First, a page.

The protagonist is the amateur sleuth and reporter Joseph Rouletabille who is sent to investigate a criminal case at the Ch√Ęteau du Glandier and takes along his friend the lawyer Sainclair, who narrates. (This is the successful detective fiction template created...

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Jacques Futrelle
The Problem of Cell 13 by Jacques Futrelle

The premise of this locked-room story is wonderful. The protagonist is Augustus S. F. X. Van Dusen who is in a scientific debate with Dr. Charles Ransom and Alfred Fielding. Augustus, also known as "The Thinking Machine", claims that nothing is impossible when logic and clear thinking are applied. To prove his point, they conduct an experiment where Van Dusen is locked up in a prison for one week with the challenge to escape, which of course he does. But the real fun is in how he does it. It is a tour de force of logic and deductive thinking. Highly recommended to all locked room crime lovers. ...

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Arthur Conan Doyle
The Adventure of the Empty House by Arthur Conan Doyle

Arthur Conan Doyle was the most famous and successful author in the detective story genre. One of the locked-room mysteries he wrote was The Adventure of the Empty House. The story plays in 1894, three years after Holmes's apparent death. Ronald Adair, son of the Earl of Maynooth, a colonial governor in Australia, was killed with a soft-nosed revolver bullet to his head while sitting in his room, working on accounts of some kind. The motive was not robbery since nothing was stolen. Adair's door was locked from the inside and the only window in the room presented a 20-foot drop with no sign...

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Israel Zangwill
The Big Bow Mystery by Israel Zangwill

The Big Bow Mystery was one of the first locked-room mystery stories and the first full-length locked-room mystery. It is still one of the best with an ingenious solution. It has been used as the basis for three movies (The Perfect Crime (1928), The Crime Doctor (1934), The Verdict (1946)).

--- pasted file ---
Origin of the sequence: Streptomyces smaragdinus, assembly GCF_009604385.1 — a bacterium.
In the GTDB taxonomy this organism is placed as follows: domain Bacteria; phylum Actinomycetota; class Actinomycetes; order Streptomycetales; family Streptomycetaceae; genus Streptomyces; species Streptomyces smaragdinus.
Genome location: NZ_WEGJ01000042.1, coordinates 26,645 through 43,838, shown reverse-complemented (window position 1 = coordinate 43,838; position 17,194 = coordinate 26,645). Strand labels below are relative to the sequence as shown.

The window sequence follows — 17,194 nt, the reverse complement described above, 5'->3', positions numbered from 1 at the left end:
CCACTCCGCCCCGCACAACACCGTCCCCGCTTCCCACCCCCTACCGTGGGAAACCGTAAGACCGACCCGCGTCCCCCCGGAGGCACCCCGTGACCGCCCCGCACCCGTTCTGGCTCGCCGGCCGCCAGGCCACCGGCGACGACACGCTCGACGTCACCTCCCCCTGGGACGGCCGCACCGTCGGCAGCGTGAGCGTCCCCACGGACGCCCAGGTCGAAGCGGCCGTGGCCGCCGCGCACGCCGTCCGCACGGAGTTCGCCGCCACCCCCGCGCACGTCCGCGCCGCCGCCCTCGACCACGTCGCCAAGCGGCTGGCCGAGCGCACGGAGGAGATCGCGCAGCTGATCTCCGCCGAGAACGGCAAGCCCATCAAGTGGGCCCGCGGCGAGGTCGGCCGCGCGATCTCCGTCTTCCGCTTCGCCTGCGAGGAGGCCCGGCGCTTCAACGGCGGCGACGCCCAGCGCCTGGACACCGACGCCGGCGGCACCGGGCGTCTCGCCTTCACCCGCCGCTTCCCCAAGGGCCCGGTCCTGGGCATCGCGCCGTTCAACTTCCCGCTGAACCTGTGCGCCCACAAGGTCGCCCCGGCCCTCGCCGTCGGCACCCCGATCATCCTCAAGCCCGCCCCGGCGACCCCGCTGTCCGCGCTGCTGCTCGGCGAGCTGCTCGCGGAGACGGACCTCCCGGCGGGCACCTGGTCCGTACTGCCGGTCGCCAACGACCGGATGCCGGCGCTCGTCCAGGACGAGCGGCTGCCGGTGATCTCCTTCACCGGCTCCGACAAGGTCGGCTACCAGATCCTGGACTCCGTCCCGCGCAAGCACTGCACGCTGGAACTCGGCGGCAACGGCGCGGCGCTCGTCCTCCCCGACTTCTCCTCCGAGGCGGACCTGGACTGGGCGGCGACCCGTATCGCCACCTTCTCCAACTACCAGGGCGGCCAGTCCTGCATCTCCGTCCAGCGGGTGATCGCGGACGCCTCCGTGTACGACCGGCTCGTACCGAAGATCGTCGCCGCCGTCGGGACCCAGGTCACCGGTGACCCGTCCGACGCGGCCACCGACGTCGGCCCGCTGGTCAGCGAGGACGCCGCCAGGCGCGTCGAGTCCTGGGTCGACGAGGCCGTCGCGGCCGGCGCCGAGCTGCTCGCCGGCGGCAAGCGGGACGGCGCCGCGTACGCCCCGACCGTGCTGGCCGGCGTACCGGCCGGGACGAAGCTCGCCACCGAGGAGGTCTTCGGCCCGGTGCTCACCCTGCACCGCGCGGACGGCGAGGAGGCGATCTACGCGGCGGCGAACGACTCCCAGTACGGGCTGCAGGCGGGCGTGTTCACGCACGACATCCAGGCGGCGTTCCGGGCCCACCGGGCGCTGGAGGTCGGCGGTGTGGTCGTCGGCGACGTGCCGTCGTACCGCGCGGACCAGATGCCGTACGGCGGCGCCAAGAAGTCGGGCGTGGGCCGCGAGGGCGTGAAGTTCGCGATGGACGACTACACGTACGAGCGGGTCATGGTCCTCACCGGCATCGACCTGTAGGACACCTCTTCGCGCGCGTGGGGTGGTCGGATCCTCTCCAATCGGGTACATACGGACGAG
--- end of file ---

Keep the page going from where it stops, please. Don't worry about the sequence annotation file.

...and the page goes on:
Set in London's East End, in Bow, a murder occurred inside a locked room, with no clear indication as to the weapon used, the perpetrator of the crime, or a possible escape route. Mrs. Drabdump, a widow who rents out rooms, panics when one of her lodgers does not respond to her attempts to wake him....

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Edgar Allan Poe
Murders in the Rue Morge by Edgar Allan Poe

With Murders in the Rue Morge, Edgar Allan Poe is the inventor of the model for the modern detective story consisting of a brilliant detective, his personal friend who serves as the narrator, and the revelation of whodunit that is revealed before the explanation of how the crime was committed. More specifically, Poe is also the father of the locked room mystery, detective stories where the impossibility of the crime takes center stage. Sir Arthur Conan Doyle acknowledged that he modeled his most famous Sherlock Holmes stories after Poe's detective story model by having Watson explicitly state in the first Holmes...

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Displaying 1 to 13 (of 13 products)